There are often big surprises when looking through Smithsonian artifacts. The Smithsonian recently discovered a design for a $100-gold coin.

Jeff Garrett, a numismatist or coin expert was looking through the Smithsonian’s National Numismatic Collection, when he found a sketch by George T. Morgan. Morgan is often considered America’s greatest coins designer. Morgan was not designing a special-edition quarter- or cent, but a completely new coin – the $100 Union.

The idea was that Americans wouldn’t want $100 gold coins in their pockets. However, the proposed piece would have weighed only one-third of an ounce.

Although the $100 Union would not have been in general circulation, it would have been used for international transactions. Morgan seems to have considered this fact when designing the coin – the sketch shows Lady Liberty seated. Morgan created a harbor and an incoming ship to symbolize global commerce.

However, the U.S. Mint didn’t make the $100 Union. In fact Morgan’s sketch was the only proof that a coin this large was ever considered.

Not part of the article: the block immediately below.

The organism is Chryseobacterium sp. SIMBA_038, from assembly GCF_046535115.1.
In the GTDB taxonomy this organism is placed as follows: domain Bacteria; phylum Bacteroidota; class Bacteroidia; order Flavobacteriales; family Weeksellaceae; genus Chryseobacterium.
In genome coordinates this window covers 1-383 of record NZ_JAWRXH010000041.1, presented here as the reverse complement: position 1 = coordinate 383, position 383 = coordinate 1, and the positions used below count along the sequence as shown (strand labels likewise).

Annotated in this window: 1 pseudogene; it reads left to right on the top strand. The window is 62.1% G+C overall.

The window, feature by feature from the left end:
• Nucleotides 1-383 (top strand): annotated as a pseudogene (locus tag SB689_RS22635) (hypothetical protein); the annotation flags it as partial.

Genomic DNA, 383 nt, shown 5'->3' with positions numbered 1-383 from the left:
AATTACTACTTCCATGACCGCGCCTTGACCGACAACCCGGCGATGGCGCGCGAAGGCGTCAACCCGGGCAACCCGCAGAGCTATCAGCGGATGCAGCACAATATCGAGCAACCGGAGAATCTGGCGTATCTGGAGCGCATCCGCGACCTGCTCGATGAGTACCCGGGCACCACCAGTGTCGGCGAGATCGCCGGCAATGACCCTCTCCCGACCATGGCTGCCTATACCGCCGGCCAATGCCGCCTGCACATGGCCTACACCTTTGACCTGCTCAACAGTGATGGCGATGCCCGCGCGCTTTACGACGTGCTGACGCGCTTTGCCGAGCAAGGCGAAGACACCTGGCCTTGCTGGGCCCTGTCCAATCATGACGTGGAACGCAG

Why was the coin never produced? The United States was facing a shortage of paper currency in California by 1877. This led the government to think about minting large-denomination coins. Two $50 Half Union gold coins were produced by the government, but they were not intended for circulation. The problem was that 1877 was one of 1873-79’s worst years. Very few people had jobs or a need to purchase large-denomination, gold coins.

Ironically, many investors have taken an interest in coin collection during the current recession. Even though the country’s economy is struggling, gold and silver still retain their intrinsic value. To achieve Morgan’s $100 Union, the Smithsonian partnered with New York Mint (a private mint). These coins cannot be used to make U.S. currency; only the U.S. Mint is authorized to do so. However, they are an amazing collectible that was inspired by a historical design. A portion of the proceeds will go to the Smithsonian’s National Numismatic Collection.

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